- Best for higher-density loads, like canned goods
- Greater unit load stability
- Better bridging strength
- Reduced pallet deflection
The main advantage of using the interlocking pallet pattern is that it’s slightly more complicated to construct than brick or column stacking.
Disadvantages of interlocking stacking include:
- Allow fewer goods per pallet
- May create pressure on individual boxes due to uneven weight distribution
How do you palletize a product to ready it for shipment?
Not many people understand how to palletize boxes. But with practice, this process is simple and direct.
Palletizing a shipment has two phases:
Loading is the act of placing product cartons or cases on the pallet.
The key aspects of loading are:
- Stack the load (boxes/cartons) uniformly. Use the preferred stacking pattern: column, brick, or interlocking.
- Distribute the weight evenly for both the weight inside each box and how each is distributed on the pallet.
- Aim for compact, stable loads. The heaviest items should be at the bottom of the pallet. The more delicate items shouldn’t get crushed. The pallet load should be steady and less likely to fall or topple in transit.
- Prevent deformation. Don’t allow deflection that can cause deformation. Use flat empty cardboard on every couple of rows to help solidify loose boxes.
- Don't allow overhang or misalignment. Overhang risks falling over. Ensure the boxes fit onto the pallet correctly without exceeding the pallet dimensions.
Once the unit load is stacked correctly on the pallet, it's important to secure it before it’s sent off for shipping.
This can be done by wrapping the unit load with stretch film, which relies on elasticity to hold the items together.
You can also use shrink-wrapping, except that the film will loosely cover your items, and then you’ll apply heat to shrink. This will enable it to hold the items tightly.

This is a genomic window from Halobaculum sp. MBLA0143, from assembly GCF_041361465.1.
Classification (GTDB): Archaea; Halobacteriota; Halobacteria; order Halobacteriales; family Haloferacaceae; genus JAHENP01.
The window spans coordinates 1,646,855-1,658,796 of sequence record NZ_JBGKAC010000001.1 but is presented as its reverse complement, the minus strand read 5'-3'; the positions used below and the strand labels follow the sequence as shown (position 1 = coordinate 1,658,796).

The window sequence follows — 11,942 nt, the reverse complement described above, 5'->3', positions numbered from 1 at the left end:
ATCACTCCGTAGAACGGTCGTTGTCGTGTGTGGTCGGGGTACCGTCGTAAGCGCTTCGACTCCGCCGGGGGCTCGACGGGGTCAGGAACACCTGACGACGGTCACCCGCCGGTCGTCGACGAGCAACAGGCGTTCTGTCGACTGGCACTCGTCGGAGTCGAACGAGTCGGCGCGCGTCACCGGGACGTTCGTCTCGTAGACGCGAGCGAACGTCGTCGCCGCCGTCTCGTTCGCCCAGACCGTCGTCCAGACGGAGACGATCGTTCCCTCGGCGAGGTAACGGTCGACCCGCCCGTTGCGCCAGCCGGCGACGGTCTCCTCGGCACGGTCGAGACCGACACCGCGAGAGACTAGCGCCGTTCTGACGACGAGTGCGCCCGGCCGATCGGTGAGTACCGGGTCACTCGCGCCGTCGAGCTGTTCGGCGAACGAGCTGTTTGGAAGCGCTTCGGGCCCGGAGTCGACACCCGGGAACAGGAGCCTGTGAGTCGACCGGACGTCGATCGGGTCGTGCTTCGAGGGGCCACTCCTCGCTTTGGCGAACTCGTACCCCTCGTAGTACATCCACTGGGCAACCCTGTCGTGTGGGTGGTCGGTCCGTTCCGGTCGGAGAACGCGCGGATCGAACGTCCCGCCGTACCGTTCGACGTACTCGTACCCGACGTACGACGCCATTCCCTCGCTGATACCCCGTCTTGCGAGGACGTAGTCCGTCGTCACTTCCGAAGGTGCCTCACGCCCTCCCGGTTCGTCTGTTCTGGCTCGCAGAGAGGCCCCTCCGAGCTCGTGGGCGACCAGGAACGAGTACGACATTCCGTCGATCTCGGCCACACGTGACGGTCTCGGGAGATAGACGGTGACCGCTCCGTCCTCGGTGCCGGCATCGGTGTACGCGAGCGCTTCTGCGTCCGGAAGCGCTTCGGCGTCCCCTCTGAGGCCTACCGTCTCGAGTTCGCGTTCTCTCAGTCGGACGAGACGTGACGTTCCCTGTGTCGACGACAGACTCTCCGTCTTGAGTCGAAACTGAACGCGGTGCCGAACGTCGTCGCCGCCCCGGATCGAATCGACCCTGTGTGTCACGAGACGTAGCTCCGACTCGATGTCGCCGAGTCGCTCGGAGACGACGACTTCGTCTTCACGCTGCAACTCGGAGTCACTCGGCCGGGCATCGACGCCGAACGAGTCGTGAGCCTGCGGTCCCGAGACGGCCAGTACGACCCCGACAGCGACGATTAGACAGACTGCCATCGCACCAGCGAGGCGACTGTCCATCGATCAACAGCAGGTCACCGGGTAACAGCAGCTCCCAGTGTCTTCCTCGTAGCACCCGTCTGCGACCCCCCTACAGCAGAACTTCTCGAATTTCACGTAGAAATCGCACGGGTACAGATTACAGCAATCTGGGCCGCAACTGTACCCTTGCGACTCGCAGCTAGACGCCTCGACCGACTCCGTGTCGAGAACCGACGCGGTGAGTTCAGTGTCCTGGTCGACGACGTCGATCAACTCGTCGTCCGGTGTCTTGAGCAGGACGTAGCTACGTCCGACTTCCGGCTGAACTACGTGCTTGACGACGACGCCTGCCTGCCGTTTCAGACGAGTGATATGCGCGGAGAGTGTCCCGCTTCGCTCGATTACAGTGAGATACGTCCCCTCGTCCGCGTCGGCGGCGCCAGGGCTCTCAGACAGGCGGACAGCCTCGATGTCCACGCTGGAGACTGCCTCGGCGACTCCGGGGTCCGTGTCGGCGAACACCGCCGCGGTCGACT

Both the wrappings protect the item from moisture and dirt, are cost-effective, and adaptable to all cargo shapes and sizes.
Alternatively, you can strap or band the product on the pallets. You can do this alone or in addition to the wrapping for extra security.
1. Prevent Motion Among Smaller Units
A single carton shifting at the base can cause toppling, damage, and injury. Take all precautions to prevent the motion of the boxes or products.
2. Fill Boxes Fully to Eliminate Empty Space
Don’t stack empty boxes because they can be crushed during the pallet's movement.
The gaps created by crushed corners can cause a shift in motion of the stacks, toppling, crushing, and other dangers. All boxes must be filled with products or additional packaging to help prevent crushing.
Pack smaller boxes into larger cardboard containers to ensure they don’t create any motion.
3. Distribute Weight Evenly
Stack the heaviest items (in the load) at the bottom, and spread weight evenly across the pallet. Having larger/heavier boxes on the bottom of the pallet creates a solid foundation and resists leaning.
Ensure the edges of the boxes aligned are with the edge of the pallet.
Prevent overhangs, which can act as bumpers and cause toppling, crashing, and other dangers.
4. Avoid Pyramids
Keep the rectangular or square shape of the pallet up to the top and avoid making a pyramid.
The pyramid shape can compromise the stack’s integrity and cause toppling, falling, crashing, and other damages.
If you have smaller boxes, first place them in a larger stack. If possible, place the smaller boxes carefully into the stack to fill gaps and give it an overall cubic or rectangle shape.
5. Fill All Gaps
Unless specified, alternate the stacking pattern between layers to make them tight and avoid creating gaps.
If left unattended, gaps can open up during the pallet’s motion and cause damage. Make sure there are no gaps vertically or horizontally.
Use flat cardboard sheets to create a level surface between layers if needed.
6. Wrap Tight
After tightly stacking, use 3 to 5 layers of plastic wrap when wrapping the goods to make them tight and bind them to the pallet.
If necessary, use cardboard corner protectors to protect items and further stabilize the load.
If you have smaller boxes, you can pack them into larger cardboard containers to improve their stability.
What Is Palletizing in a Warehouse?
In a warehouse, palletization of products refers to arranging goods/materials on pallets to improve and facilitate their storage, handling, and shipment. Goods are typically laid down on a pallet in a specific order, whether by size, weight, destination, or another criteria.
What Does It Mean to Palletize a Shipment?
Palletizing a shipment involves stacking large quantities of similar products onto a pallet to make them ready for shipping.
The products’ stacking is done according to their weight and in a pattern that promotes their stability and integrity.
In a traditional order fulfillment process, a 3PL picks items (one or more), prepares and boxes the order, then ships it to the customer. But palletization is different.